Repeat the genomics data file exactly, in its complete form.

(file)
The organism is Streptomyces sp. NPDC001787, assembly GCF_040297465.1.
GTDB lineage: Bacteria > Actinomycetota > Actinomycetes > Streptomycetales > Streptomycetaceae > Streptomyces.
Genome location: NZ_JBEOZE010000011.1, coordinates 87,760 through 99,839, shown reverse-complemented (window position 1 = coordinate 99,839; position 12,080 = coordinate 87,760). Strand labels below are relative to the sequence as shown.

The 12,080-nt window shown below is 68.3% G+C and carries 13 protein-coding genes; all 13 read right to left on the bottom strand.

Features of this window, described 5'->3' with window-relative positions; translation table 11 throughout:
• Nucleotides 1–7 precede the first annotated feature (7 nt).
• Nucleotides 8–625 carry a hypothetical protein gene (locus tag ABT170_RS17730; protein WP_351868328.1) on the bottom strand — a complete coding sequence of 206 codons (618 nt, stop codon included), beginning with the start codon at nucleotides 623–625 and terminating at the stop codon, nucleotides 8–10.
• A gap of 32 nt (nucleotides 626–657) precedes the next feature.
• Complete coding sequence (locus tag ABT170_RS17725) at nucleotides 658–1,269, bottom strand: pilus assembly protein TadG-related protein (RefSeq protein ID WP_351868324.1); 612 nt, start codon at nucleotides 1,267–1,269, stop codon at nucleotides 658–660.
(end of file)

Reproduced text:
The organism is Streptomyces sp. NPDC001787, assembly GCF_040297465.1.
GTDB lineage: Bacteria > Actinomycetota > Actinomycetes > Streptomycetales > Streptomycetaceae > Streptomyces.
Genome location: NZ_JBEOZE010000011.1, coordinates 87,760 through 99,839, shown reverse-complemented (window position 1 = coordinate 99,839; position 12,080 = coordinate 87,760). Strand labels below are relative to the sequence as shown.

The 12,080-nt window shown below is 68.3% G+C and carries 13 protein-coding genes; all 13 read right to left on the bottom strand.

Features of this window, described 5'->3' with window-relative positions; translation table 11 throughout:
• Nucleotides 1–7 precede the first annotated feature (7 nt).
• Nucleotides 8–625 carry a hypothetical protein gene (locus tag ABT170_RS17730; protein WP_351868328.1) on the bottom strand — a complete coding sequence of 206 codons (618 nt, stop codon included), beginning with the start codon at nucleotides 623–625 and terminating at the stop codon, nucleotides 8–10.
• A gap of 32 nt (nucleotides 626–657) precedes the next feature.
• Complete coding sequence (locus tag ABT170_RS17725) at nucleotides 658–1,269, bottom strand: pilus assembly protein TadG-related protein (RefSeq protein ID WP_351868324.1); 612 nt, start codon at nucleotides 1,267–1,269, stop codon at nucleotides 658–660.